Because these vulnerabilities happen so frequently, organizations must proactively prepare for them. Enterprises can take a few steps in a time of non-emergency so they are ready to jump into action and resolve zero-day threats in an emergency. These steps include:

1. Follow a security-first mindset during development.

A security-first mindset means developers are fixing vulnerabilities as they arise throughout the SDLC. Remediating security issues as they happen is far more efficient than waiting days or weeks to correct a lengthy list of issues that have traveled downstream. 

A security-first mindset also puts the security team in a better position to collaborate with, rather than frustrate, the developers. This level of collaboration leads to a more robust DevSecOps culture. When the development and security teams are already used to working together, they can solve problems more effectively when a zero-day vulnerability happens. 

2. Set up a robust security process.

Robust, shift-left application security processes focus on finding and fixing vulnerabilities throughout the SDLC rather than waiting until the end of each big milestone to test. For example, some organizations conduct static application security testing (SAST) on first-party code whenever a developer creates a pull request.

These processes also include locating all third-party dependencies with software composition analysis (SCA) and then keeping a detailed record of them with a software bill of materials (SBOM). Because today’s development processes are so fast-paced, many organizations leverage automation tools to continually track their dependencies in real-time.

When an organization already leverages robust security processes daily, it’s far easier to locate projects leveraging third-party resources compromised by zero-day flaws, allowing you to fix them quickly.

3. Perform regular security assessments and audits.

It’s also essential for organizations to perform security assessments and audits regularly. While the specifics of these assessments vary by industry and other business needs, they often use some form of these five stages: 

  • Determining potential threats

  • Identifying sensitive data in the environment

  • Mapping the attack surface 

  • Evaluating any process pain points

  • Building a roadmap for refining the process

By regularly performing these steps, an organization can ensure that its security program is in tip-top shape. Assessments also help the organization maintain a deep understanding of its existing security posture. This knowledge and preparation makes preventing a zero-day exploit much easier.

4. Facilitate employee awareness.

Employee awareness plays a role in preventing zero-day vulnerabilities as well. An effective training program educates developers on secure code practices in an interactive, engaging way. One of the best ways to educate development teams is by including remediation guidance alongside vulnerability scanning. For instance, some scanners explain why each vulnerability is a risk and how to remediate it.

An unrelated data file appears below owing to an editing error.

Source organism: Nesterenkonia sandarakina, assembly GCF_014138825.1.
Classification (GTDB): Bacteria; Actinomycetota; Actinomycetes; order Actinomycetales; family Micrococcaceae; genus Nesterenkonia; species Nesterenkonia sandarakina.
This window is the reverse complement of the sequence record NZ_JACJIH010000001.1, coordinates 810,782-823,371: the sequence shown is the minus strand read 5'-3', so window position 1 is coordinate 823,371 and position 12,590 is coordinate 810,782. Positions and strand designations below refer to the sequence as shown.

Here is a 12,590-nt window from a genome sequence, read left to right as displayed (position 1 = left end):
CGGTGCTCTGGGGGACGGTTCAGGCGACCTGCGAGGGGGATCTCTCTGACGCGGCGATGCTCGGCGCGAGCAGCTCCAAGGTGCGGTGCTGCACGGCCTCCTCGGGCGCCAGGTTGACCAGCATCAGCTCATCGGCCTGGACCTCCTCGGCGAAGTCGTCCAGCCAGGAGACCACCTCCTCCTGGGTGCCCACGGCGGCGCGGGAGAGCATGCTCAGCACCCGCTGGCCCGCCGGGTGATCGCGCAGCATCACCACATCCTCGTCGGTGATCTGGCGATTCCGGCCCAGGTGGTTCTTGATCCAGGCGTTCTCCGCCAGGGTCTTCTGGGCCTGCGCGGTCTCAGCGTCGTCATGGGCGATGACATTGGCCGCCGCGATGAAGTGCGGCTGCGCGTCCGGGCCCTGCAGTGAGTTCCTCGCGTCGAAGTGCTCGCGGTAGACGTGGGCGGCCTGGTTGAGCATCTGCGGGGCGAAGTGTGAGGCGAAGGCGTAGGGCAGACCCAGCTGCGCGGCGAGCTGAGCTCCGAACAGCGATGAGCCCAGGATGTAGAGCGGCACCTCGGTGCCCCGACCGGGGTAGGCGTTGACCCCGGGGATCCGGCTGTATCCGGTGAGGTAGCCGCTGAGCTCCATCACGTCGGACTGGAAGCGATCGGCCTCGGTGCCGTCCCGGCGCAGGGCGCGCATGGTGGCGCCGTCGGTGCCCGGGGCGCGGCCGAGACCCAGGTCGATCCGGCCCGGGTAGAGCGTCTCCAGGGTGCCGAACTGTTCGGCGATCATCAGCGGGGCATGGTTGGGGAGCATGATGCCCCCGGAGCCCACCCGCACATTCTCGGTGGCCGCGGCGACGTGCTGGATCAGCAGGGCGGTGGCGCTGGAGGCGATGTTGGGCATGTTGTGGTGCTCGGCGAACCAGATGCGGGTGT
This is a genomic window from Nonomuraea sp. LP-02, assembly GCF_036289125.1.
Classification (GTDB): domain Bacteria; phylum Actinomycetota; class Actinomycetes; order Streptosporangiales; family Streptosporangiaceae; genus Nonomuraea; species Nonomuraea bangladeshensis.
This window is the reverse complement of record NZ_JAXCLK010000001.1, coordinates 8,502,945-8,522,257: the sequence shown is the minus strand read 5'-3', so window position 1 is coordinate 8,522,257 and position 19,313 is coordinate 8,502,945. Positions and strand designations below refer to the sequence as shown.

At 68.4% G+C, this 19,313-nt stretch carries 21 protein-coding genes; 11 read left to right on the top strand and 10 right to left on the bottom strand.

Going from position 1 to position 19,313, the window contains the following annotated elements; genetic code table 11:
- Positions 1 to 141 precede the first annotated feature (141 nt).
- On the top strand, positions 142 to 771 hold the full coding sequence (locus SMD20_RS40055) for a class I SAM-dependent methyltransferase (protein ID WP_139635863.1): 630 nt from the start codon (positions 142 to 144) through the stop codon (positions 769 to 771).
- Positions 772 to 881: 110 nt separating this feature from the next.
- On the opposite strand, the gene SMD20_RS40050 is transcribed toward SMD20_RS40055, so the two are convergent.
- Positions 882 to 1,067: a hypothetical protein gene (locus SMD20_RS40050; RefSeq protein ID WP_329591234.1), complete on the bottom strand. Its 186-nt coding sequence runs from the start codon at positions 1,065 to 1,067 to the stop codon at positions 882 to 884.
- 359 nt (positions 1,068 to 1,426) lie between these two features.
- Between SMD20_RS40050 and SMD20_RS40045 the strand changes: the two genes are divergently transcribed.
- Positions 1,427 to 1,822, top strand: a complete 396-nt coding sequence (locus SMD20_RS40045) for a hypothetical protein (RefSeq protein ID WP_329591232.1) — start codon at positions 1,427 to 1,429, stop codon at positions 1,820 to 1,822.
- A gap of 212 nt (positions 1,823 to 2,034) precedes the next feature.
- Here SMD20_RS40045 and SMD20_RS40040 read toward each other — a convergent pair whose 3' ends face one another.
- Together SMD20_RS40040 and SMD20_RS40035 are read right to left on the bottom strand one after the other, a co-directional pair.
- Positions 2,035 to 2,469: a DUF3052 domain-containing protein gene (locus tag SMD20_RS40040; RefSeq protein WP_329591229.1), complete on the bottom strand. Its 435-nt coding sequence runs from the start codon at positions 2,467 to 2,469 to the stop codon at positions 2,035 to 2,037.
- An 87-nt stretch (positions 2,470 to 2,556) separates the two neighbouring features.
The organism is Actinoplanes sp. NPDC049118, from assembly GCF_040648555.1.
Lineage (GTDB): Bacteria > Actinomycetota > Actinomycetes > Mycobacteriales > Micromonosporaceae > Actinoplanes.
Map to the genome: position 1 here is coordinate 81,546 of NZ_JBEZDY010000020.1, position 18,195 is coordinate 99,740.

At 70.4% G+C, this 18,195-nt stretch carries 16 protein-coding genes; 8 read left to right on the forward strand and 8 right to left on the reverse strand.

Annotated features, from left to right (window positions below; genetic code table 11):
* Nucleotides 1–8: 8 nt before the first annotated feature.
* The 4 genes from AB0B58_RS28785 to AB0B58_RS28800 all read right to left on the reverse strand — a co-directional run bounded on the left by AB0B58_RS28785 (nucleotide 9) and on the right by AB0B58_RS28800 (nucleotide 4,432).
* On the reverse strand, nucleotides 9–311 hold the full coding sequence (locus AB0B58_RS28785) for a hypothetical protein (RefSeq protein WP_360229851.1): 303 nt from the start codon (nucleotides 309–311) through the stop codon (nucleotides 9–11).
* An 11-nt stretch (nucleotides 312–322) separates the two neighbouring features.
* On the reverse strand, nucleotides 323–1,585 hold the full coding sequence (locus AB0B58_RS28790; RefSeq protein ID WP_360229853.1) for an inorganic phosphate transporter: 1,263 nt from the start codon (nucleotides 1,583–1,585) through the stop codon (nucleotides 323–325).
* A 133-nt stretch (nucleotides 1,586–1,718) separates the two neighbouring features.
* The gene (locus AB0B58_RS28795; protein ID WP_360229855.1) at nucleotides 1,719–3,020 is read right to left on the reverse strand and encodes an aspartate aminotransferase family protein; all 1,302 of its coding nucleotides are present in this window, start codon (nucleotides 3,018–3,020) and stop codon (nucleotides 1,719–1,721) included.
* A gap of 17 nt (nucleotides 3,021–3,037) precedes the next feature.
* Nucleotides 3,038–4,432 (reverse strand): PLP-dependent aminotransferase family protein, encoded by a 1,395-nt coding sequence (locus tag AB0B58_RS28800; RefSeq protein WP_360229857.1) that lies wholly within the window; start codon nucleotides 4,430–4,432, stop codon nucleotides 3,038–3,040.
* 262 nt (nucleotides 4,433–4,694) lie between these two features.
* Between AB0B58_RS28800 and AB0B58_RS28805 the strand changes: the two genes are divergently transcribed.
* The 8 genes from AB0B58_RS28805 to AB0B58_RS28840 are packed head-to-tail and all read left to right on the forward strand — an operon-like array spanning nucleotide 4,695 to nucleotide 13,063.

Hands-on security education pushes developers to understand their own code and its potential security risks better, making them more efficient at resolving zero-day vulnerabilities when they arise.

5. Create your own playbook.

Don't wait for the next zero-day vulnerability to document your own processes. Create playbooks and checklists for how to handle the next vulnerability, including which people to involve, how to assess impact, the inventory that needs to be evaluated, and how you'll communicate findings and impact internally (and externally if applicable). Perhaps most importantly, make sure that people know where to find the playbooks. Before the next critical vulnerability, start to incorporate tools to track your source code and container inventory so you can be more prepared for the next vuln.

6. Stay up-to-date with the latest security intelligence.

Your organization must also decide on a resource for staying up-to-date on new zero-day vulnerabilities. Time is precious when a zero-day hits the news, so your teams should prepare, so you can quickly understand where to focus fix efforts ahead of time.

 Snyk, backed by the Snyk Vulnerability Database (VulnDB), provides detailed information on all ongoing vulnerabilities and explains how to resolve them — often with a click. The sooner your team has the proper information on fixing a vulnerability, the faster you can mitigate or patch it.


Additionally, you can just go straight to VulnDB to see the latest trending vulnerabilities:

screenshot of the vulnerability database homepage

How developer-first AppSec tools can prepare you for the next zero-day

Having the right tools enables teams to execute collaborative, efficient responses to zero-day vulnerabilities. Application security solutions such as Snyk Code, Snyk Open Source, and Snyk Container empower development and security teams to find and fix zero-day vulnerabilities as soon as they are discovered, while Snyk Insights helps your organization focus on and prioritize top risks for your organization.

In addition, our industry-leading security intelligence stays up-to-date on the latest zero-days and other threats and then uses this intel to power our solutions.

Learn more about our developer-first AppSec solutions to fix security issues throughout the SDLC and avoid becoming a victim of the next zero-day vulnerability.

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Snyk is a developer security platform. Integrating directly into development tools, workflows, and automation pipelines, Snyk makes it easy for teams to find, prioritize, and fix security vulnerabilities in code, dependencies, containers, and infrastructure as code. Supported by industry-leading application and security intelligence, Snyk puts security expertise in any developer’s toolkit.